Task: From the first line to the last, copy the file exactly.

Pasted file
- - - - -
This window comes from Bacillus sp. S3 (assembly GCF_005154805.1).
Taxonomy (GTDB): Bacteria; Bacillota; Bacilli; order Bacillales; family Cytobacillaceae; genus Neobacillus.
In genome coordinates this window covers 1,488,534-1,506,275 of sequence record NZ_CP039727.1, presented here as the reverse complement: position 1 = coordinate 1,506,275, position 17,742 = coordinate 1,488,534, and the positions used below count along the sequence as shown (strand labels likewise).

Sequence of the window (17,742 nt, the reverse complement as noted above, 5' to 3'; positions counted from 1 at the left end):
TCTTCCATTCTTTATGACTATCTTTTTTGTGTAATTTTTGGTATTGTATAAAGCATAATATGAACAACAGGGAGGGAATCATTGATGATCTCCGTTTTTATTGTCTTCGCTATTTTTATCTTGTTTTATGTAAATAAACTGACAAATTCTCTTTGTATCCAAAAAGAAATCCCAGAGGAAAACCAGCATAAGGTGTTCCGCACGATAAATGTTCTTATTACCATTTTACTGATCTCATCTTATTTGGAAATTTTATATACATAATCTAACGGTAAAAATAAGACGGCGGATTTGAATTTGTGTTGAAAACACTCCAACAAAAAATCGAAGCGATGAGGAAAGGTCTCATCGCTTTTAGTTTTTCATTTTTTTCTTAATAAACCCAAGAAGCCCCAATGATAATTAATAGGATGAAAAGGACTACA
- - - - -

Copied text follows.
This window comes from Bacillus sp. S3 (assembly GCF_005154805.1).
Taxonomy (GTDB): Bacteria; Bacillota; Bacilli; order Bacillales; family Cytobacillaceae; genus Neobacillus.
In genome coordinates this window covers 1,488,534-1,506,275 of sequence record NZ_CP039727.1, presented here as the reverse complement: position 1 = coordinate 1,506,275, position 17,742 = coordinate 1,488,534, and the positions used below count along the sequence as shown (strand labels likewise).

Sequence of the window (17,742 nt, the reverse complement as noted above, 5' to 3'; positions counted from 1 at the left end):
TCTTCCATTCTTTATGACTATCTTTTTTGTGTAATTTTTGGTATTGTATAAAGCATAATATGAACAACAGGGAGGGAATCATTGATGATCTCCGTTTTTATTGTCTTCGCTATTTTTATCTTGTTTTATGTAAATAAACTGACAAATTCTCTTTGTATCCAAAAAGAAATCCCAGAGGAAAACCAGCATAAGGTGTTCCGCACGATAAATGTTCTTATTACCATTTTACTGATCTCATCTTATTTGGAAATTTTATATACATAATCTAACGGTAAAAATAAGACGGCGGATTTGAATTTGTGTTGAAAACACTCCAACAAAAAATCGAAGCGATGAGGAAAGGTCTCATCGCTTTTAGTTTTTCATTTTTTTCTTAATAAACCCAAGAAGCCCCAATGATAATTAATAGGATGAAAAGGACTACA